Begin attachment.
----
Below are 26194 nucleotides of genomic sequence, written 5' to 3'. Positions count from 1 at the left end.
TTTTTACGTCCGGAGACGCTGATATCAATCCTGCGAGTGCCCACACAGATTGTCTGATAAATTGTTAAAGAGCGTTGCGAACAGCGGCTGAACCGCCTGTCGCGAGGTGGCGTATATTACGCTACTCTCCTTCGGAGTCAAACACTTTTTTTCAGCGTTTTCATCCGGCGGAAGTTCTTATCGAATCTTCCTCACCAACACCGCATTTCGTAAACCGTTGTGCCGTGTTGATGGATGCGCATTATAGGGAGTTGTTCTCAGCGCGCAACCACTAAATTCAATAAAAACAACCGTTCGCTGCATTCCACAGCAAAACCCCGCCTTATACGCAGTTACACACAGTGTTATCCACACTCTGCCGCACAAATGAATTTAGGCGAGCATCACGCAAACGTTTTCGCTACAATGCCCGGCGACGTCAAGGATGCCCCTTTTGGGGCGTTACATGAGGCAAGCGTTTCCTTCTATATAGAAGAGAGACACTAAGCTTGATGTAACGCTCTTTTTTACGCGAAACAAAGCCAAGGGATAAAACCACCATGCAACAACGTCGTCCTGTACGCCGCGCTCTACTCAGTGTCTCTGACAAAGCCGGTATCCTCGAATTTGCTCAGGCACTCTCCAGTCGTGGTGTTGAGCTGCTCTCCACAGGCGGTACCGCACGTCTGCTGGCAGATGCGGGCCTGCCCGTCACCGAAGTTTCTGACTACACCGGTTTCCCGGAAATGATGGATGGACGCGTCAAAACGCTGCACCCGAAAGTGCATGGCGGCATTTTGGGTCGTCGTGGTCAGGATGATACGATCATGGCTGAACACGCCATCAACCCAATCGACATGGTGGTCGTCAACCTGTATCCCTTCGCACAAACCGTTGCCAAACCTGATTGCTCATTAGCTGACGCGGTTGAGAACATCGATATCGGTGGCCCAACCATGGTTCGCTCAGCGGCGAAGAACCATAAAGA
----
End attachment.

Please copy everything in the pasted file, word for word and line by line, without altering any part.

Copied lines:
Below are 26194 nucleotides of genomic sequence, written 5' to 3'. Positions count from 1 at the left end.
TTTTTACGTCCGGAGACGCTGATATCAATCCTGCGAGTGCCCACACAGATTGTCTGATAAATTGTTAAAGAGCGTTGCGAACAGCGGCTGAACCGCCTGTCGCGAGGTGGCGTATATTACGCTACTCTCCTTCGGAGTCAAACACTTTTTTTCAGCGTTTTCATCCGGCGGAAGTTCTTATCGAATCTTCCTCACCAACACCGCATTTCGTAAACCGTTGTGCCGTGTTGATGGATGCGCATTATAGGGAGTTGTTCTCAGCGCGCAACCACTAAATTCAATAAAAACAACCGTTCGCTGCATTCCACAGCAAAACCCCGCCTTATACGCAGTTACACACAGTGTTATCCACACTCTGCCGCACAAATGAATTTAGGCGAGCATCACGCAAACGTTTTCGCTACAATGCCCGGCGACGTCAAGGATGCCCCTTTTGGGGCGTTACATGAGGCAAGCGTTTCCTTCTATATAGAAGAGAGACACTAAGCTTGATGTAACGCTCTTTTTTACGCGAAACAAAGCCAAGGGATAAAACCACCATGCAACAACGTCGTCCTGTACGCCGCGCTCTACTCAGTGTCTCTGACAAAGCCGGTATCCTCGAATTTGCTCAGGCACTCTCCAGTCGTGGTGTTGAGCTGCTCTCCACAGGCGGTACCGCACGTCTGCTGGCAGATGCGGGCCTGCCCGTCACCGAAGTTTCTGACTACACCGGTTTCCCGGAAATGATGGATGGACGCGTCAAAACGCTGCACCCGAAAGTGCATGGCGGCATTTTGGGTCGTCGTGGTCAGGATGATACGATCATGGCTGAACACGCCATCAACCCAATCGACATGGTGGTCGTCAACCTGTATCCCTTCGCACAAACCGTTGCCAAACCTGATTGCTCATTAGCTGACGCGGTTGAGAACATCGATATCGGTGGCCCAACCATGGTTCGCTCAGCGGCGAAGAACCATAAAGA